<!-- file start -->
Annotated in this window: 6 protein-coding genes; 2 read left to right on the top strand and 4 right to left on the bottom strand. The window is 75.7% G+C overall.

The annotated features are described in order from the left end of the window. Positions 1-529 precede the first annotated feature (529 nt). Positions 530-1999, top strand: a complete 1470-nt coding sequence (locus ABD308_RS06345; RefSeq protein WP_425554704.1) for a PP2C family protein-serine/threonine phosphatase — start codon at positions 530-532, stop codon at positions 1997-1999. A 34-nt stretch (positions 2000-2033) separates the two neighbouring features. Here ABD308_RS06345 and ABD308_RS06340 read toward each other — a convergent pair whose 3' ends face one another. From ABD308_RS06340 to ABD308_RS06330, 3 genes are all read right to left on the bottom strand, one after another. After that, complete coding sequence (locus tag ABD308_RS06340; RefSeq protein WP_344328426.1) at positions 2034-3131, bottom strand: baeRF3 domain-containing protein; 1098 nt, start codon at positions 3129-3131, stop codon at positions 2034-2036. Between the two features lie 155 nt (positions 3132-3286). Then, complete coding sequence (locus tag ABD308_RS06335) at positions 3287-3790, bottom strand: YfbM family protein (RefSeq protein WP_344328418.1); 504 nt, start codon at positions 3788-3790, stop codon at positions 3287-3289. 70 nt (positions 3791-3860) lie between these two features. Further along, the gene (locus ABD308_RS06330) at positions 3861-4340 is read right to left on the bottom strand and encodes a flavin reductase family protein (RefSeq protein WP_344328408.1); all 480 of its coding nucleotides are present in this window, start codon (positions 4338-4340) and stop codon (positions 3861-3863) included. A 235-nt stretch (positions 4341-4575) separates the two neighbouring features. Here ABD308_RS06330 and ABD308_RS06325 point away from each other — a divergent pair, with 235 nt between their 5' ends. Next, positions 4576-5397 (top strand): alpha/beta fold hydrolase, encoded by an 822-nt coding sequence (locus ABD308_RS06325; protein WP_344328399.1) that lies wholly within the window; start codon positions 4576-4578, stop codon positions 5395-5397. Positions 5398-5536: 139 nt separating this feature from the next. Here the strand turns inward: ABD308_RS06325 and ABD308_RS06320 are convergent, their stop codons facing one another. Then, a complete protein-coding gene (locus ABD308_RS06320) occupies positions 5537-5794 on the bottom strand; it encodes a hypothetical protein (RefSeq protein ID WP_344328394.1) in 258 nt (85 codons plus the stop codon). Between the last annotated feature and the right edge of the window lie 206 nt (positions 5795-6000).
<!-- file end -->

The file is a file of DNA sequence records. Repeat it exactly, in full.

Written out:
Annotated in this window: 6 protein-coding genes; 2 read left to right on the top strand and 4 right to left on the bottom strand. The window is 75.7% G+C overall.

The annotated features are described in order from the left end of the window. Positions 1-529 precede the first annotated feature (529 nt). Positions 530-1999, top strand: a complete 1470-nt coding sequence (locus ABD308_RS06345; RefSeq protein WP_425554704.1) for a PP2C family protein-serine/threonine phosphatase — start codon at positions 530-532, stop codon at positions 1997-1999. A 34-nt stretch (positions 2000-2033) separates the two neighbouring features. Here ABD308_RS06345 and ABD308_RS06340 read toward each other — a convergent pair whose 3' ends face one another. From ABD308_RS06340 to ABD308_RS06330, 3 genes are all read right to left on the bottom strand, one after another. After that, complete coding sequence (locus tag ABD308_RS06340; RefSeq protein WP_344328426.1) at positions 2034-3131, bottom strand: baeRF3 domain-containing protein; 1098 nt, start codon at positions 3129-3131, stop codon at positions 2034-2036. Between the two features lie 155 nt (positions 3132-3286). Then, complete coding sequence (locus tag ABD308_RS06335) at positions 3287-3790, bottom strand: YfbM family protein (RefSeq protein WP_344328418.1); 504 nt, start codon at positions 3788-3790, stop codon at positions 3287-3289. 70 nt (positions 3791-3860) lie between these two features. Further along, the gene (locus ABD308_RS06330) at positions 3861-4340 is read right to left on the bottom strand and encodes a flavin reductase family protein (RefSeq protein WP_344328408.1); all 480 of its coding nucleotides are present in this window, start codon (positions 4338-4340) and stop codon (positions 3861-3863) included. A 235-nt stretch (positions 4341-4575) separates the two neighbouring features. Here ABD308_RS06330 and ABD308_RS06325 point away from each other — a divergent pair, with 235 nt between their 5' ends. Next, positions 4576-5397 (top strand): alpha/beta fold hydrolase, encoded by an 822-nt coding sequence (locus ABD308_RS06325; protein WP_344328399.1) that lies wholly within the window; start codon positions 4576-4578, stop codon positions 5395-5397. Positions 5398-5536: 139 nt separating this feature from the next. Here the strand turns inward: ABD308_RS06325 and ABD308_RS06320 are convergent, their stop codons facing one another. Then, a complete protein-coding gene (locus ABD308_RS06320) occupies positions 5537-5794 on the bottom strand; it encodes a hypothetical protein (RefSeq protein ID WP_344328394.1) in 258 nt (85 codons plus the stop codon). Between the last annotated feature and the right edge of the window lie 206 nt (positions 5795-6000).